Marketing's from Mars. Operations, Venus.

A Look at LTOs In the Casual Dining Space.

For the successful launch and execution of an LTO for those in the casual dining space, alignment across all departments is more critical than ever. The marketing message has to drive guests through the door, purchasing has to have extra product ordered to fulfill demand, and servers have to be scripted to continue the “sell” once the guests are at the table. So why do so many LTOs fall short of at least one department’s expectations?

Depends on who you ask. 

In the summer of 2009, we were running a $5 burger promotion for a client to keep up with the other $5 offerings out there - $5 footlongs, $5 entrees, $5 for two apps, $5 for an app plus entree - the world was going crazy for $5 meal deals. After all, if everyone was doing it, it had to be successful, right?

The ads were placed, in-restaurant merchandising was all fresh and new, extra patties, buns, lettuce and tomatoes were ordered and the servers were trained on the new pricing. And that’s where the promotion started to unravel. The average check prior to the promotion was just over $12. Let’s be generous and say every guest tipped 20%. All of the sudden, as the promotion launched, the check average was cut in half and so were the tips. So what was a good deal for the guest became less of a good deal for the servers.  So, they stopped selling it at the table. Which meant all that extra product sat, and sat and sat…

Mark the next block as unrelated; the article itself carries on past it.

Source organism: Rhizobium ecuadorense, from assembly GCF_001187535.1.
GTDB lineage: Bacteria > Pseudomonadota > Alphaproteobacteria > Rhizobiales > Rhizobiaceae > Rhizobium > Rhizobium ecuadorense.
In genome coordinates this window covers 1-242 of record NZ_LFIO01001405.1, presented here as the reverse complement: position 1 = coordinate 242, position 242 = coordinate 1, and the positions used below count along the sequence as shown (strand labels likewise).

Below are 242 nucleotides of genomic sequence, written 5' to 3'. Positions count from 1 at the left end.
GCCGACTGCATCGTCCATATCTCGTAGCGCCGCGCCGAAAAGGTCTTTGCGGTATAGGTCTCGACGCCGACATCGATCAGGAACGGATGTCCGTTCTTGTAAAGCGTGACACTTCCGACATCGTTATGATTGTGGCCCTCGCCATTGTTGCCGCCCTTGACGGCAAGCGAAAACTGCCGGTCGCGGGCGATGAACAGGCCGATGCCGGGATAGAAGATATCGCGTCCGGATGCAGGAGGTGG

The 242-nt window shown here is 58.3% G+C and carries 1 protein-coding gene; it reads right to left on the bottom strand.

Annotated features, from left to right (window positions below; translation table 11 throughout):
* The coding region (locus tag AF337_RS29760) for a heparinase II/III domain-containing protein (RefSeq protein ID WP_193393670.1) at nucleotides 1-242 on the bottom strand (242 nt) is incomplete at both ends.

Long story short, the promotion was initially successful as it drove plenty of new guests but no one was really in love with the end results. The CEO was expecting a big lift in new guest count which would offset some of the lower checks through volume. Marketing thought they had done the job they were asked to do because people were ordering the specific menu item. Purchasing was more than prepared with product. And servers were excited about all the new traffic that was supposed to come through the door, but they didn’t realize the “cost” for their time. But to be fair, no one really thought through the income impact of the lower check average for the servers. 

Just recently, we ran a promotion for a limited product versus a limited price. At the end of the six weeks, overall comps were higher, the average check increased fifty cents, the franchisees were happier with increased guest count, servers were making money but purchasing was left with a bunch of perishable product. So while everyone else was happy with the overall sales results, purchasing was questioned about why they had “over-ordered” so much. Fortunately this was more of a core item than specialty, so most of it could be worked back into the system, but what if it had been something that couldn’t have been? 

Hindsight is always 20/20. But aligning everyone at the beginning can be just as focussed and clear. It may only take 30 minutes out of a busy day, but having the right questions asked of the right people at the right time can make a six-week promotion successful for every department involved, not just a select few.  That’s why we use our Brand Convergence Model to plan, execute and evaluate each promotion we run for our clients. It takes guesswork out of the planning and allows each department to be set up for success, and that’s a relationship that everyone can understand.